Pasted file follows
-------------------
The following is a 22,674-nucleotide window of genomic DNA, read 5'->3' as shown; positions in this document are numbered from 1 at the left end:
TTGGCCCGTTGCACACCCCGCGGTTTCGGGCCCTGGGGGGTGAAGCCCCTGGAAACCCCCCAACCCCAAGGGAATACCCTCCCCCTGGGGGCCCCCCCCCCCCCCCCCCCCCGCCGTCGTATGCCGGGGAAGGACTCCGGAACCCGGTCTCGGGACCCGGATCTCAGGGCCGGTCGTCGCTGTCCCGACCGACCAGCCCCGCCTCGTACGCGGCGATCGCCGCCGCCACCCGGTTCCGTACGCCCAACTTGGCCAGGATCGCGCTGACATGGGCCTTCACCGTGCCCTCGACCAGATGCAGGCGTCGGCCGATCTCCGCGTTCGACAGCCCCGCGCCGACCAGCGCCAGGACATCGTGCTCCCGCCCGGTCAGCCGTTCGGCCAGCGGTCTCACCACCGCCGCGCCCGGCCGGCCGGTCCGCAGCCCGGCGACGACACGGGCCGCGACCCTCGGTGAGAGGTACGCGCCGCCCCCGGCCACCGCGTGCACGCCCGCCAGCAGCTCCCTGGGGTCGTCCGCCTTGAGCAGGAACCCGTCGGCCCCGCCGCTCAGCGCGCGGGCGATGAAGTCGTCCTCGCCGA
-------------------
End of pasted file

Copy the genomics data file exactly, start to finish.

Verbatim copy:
The following is a 22,674-nucleotide window of genomic DNA, read 5'->3' as shown; positions in this document are numbered from 1 at the left end:
TTGGCCCGTTGCACACCCCGCGGTTTCGGGCCCTGGGGGGTGAAGCCCCTGGAAACCCCCCAACCCCAAGGGAATACCCTCCCCCTGGGGGCCCCCCCCCCCCCCCCCCCCCGCCGTCGTATGCCGGGGAAGGACTCCGGAACCCGGTCTCGGGACCCGGATCTCAGGGCCGGTCGTCGCTGTCCCGACCGACCAGCCCCGCCTCGTACGCGGCGATCGCCGCCGCCACCCGGTTCCGTACGCCCAACTTGGCCAGGATCGCGCTGACATGGGCCTTCACCGTGCCCTCGACCAGATGCAGGCGTCGGCCGATCTCCGCGTTCGACAGCCCCGCGCCGACCAGCGCCAGGACATCGTGCTCCCGCCCGGTCAGCCGTTCGGCCAGCGGTCTCACCACCGCCGCGCCCGGCCGGCCGGTCCGCAGCCCGGCGACGACACGGGCCGCGACCCTCGGTGAGAGGTACGCGCCGCCCCCGGCCACCGCGTGCACGCCCGCCAGCAGCTCCCTGGGGTCGTCCGCCTTGAGCAGGAACCCGTCGGCCCCGCCGCTCAGCGCGCGGGCGATGAAGTCGTCCTCGCCGA